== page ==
It is to that Cross that He approaches, as He draws near to Jerusalem.  And by His Word to you this morning, He draws near to reveal both how and why He comes to reign as your King from His Cross.  He comes in humility and meekness.  He comes to help you and to save you from your sin.

His humility and meekness are foretold by the Prophet Zechariah, stressed by St. Matthew, and demonstrated especially by the humble donkey and her colt.  For Jesus comes, not on a warhorse, but on a beast of burden, which is what He Himself becomes in bearing the burden of your sin.  All of this He does and bears, unto the perfection of His humility and meekness on the Cross.

He humbles Himself unto death, even the death of His Cross, and there He meekly bears the righteous wrath and judgment of God against all of your sins, in order to rescue and redeem you from the damnation that would otherwise await you and all people on the final Judgment Day.  For in your pompous pride and sinful arrogance, thinking of yourself more highly than you should, you have rejected the Lord your God and followed your own willful pursuits.

If you examine yourself honestly according to the Ten Commandments, as the Lord has taught you to do, then you shall sadly find that there is nothing else in you but sin and death, from which you could never by any means set yourself free.  That was and is your predicament apart from Christ Jesus, as St. Paul has made clear in his Epistle to the Romans.

Thus, for example, when St. Paul writes that Love is the fulfillment of the Law, you should rightly hear and understand that God commands you to love your neighbor as yourself, and that you are not permitted to do any harm of any kind to anyone — not in your thoughts, not with your words, and not by your behavior.  To love and not to hurt is not a matter of personal opinion or free choice.  It is the Law of God, which condemns your lack of love and threatens to punish your sins.

The truth is that you have not loved your neighbor as yourself.  You have lusted after the flesh.  You have gotten angry and kindled hatred in your heart.  You have wasted the gifts of God and withheld them from your neighbor in his need, loving money and stuff more than other people.  You have gossiped and complained against even your brothers and sisters in Christ.  You have burned with envy and jealousy for the blessings that God has chosen to give to others.  In all of these ways and many more, you live in the darkness of sin and are deserving of death and hell.

But the words of St. Paul become the Words of sweetest comfort when they are heard in the light of the Holy Gospel.  For all that Jesus did and suffered took place in accordance with the Word of the Prophets.   His Love for you and for all people is the fulfillment of His Law.  For God is Love, and He has loved you with an everlasting Love and given Himself for you in the flesh of Christ.

He has been faithful to His adulterous Bride.  He has given life to His murderous children.  He has given all things to those who have greedily wasted His gifts of creation.  He has defended you, spoken well of you, and registered His own good works to your credit and account.  He has not desired to deprive you of any good thing, but has coveted your sin and death and taken these upon Himself, that He might give you His forgiveness in their place, His righteousness and eternal life.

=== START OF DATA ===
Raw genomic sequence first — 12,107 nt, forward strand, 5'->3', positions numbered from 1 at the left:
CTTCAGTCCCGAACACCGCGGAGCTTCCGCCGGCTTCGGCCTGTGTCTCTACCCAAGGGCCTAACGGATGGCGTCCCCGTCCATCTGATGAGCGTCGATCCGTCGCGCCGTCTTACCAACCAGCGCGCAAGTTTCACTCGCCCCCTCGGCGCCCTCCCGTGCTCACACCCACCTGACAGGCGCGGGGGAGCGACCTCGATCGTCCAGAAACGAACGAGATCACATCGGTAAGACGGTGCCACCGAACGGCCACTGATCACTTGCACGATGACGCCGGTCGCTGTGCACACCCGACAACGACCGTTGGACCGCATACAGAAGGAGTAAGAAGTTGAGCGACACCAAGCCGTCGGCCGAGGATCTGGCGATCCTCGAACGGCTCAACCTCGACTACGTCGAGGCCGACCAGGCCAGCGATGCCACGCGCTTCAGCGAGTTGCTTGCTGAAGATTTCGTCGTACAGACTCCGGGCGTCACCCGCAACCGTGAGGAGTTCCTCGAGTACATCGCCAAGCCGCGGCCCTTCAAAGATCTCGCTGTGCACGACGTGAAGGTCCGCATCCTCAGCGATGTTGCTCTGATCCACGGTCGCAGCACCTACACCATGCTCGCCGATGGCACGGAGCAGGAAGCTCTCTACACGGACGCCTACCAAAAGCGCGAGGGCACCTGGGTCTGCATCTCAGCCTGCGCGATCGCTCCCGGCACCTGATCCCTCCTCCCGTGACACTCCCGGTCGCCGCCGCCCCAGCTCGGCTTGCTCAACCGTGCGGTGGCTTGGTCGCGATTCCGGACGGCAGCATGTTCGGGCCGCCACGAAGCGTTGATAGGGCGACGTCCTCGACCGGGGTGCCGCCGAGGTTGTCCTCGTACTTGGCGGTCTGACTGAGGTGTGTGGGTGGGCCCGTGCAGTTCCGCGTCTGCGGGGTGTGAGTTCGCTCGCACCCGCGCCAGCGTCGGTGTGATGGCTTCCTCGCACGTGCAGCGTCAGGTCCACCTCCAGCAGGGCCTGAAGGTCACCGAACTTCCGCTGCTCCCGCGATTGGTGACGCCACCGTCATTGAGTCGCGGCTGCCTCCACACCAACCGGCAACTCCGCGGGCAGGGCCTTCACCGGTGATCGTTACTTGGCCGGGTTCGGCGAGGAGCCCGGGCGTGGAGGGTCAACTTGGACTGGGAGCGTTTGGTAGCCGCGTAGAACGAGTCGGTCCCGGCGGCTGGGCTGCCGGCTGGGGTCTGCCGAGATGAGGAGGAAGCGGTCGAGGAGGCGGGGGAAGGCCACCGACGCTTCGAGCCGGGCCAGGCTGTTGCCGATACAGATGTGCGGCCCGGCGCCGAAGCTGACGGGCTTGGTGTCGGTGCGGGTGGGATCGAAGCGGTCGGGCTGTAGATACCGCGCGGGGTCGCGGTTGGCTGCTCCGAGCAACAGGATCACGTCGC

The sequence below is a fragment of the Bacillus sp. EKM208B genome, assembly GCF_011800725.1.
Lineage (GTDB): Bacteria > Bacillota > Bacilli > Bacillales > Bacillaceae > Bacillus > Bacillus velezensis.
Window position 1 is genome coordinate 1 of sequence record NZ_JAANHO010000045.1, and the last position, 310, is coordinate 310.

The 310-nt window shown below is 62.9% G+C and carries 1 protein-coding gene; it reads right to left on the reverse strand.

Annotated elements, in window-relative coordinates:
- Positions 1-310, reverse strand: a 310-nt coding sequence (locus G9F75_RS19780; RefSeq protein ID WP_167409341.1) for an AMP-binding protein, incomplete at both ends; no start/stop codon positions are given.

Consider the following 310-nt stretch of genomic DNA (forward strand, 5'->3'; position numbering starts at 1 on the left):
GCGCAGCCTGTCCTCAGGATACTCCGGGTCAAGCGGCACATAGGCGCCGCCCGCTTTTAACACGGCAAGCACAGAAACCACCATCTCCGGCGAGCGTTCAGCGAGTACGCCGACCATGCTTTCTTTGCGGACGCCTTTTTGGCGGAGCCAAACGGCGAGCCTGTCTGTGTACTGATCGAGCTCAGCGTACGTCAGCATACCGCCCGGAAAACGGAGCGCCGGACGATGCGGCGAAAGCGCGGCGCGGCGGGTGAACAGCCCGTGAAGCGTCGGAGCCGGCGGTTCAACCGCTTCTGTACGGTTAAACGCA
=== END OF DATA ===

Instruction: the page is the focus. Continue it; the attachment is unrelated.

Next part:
It is divine Love, incarnate in Christ Jesus, that has fulfilled the Law of God, both for you and on your behalf.  He does you no harm, but draws near to bring you His salvation.  And so He does by giving you nothing less than Himself.  He has dressed you with Himself and His righteousness in your Holy Baptism, so that you are now able to clothe yourself in Christ by recalling the daily and lifelong significance of your Baptism.  He feeds you with Himself, with His own Body and Blood, so that your mortal flesh and blood might be made brand new and perfected in His divine image.

As your dear King comes to you and reigns over you with His Cross, so does He draw near to your neighbor in you.  By your words and deeds of charity, He loves your neighbor as He loves you.

So does your King come to reign from His Cross.  He comes to rescue and deliver you from the threatening perils of your sin, from death and the devil, and to save you by His mighty deliverance.  But His “mighty deliverance” is accomplished for you in the humblest of ways and means.

Born for you in a stable on the outskirts of a tiny little no-place town.  Living homeless on earth with no place to lay His head.  Ridiculed, tormented, and convicted to die by His own citizens, the very people He has come to save.  Crucified, dead, and buried.  Even following His Resurrection, in the ongoing life of His Church on earth, He sends the most humble of men to be His apostolic ministers, the pastors of His lambs and sheep; and He equips them with such humble, ordinary means — with human words, with water, bread, and wine — nothing much to see on the surface.

Even so, in all these ways, by all these means, He is your King who comes to reign from His Cross.  To be your Savior from sin by the forgiveness of His Blood.  To slay death forever, to conquer hell, to trample Satan underfoot and crush his serpent-head.  All of this He has done for you by His Cross.  And now He shares His “mighty deliverance” with you by uniting you with Himself in His Cross and Resurrection, by cleansing you in the waters of His Baptism, by speaking to you His Spirit-filled Word of Absolution, and by feeding you with His own sacrificial Body and Blood.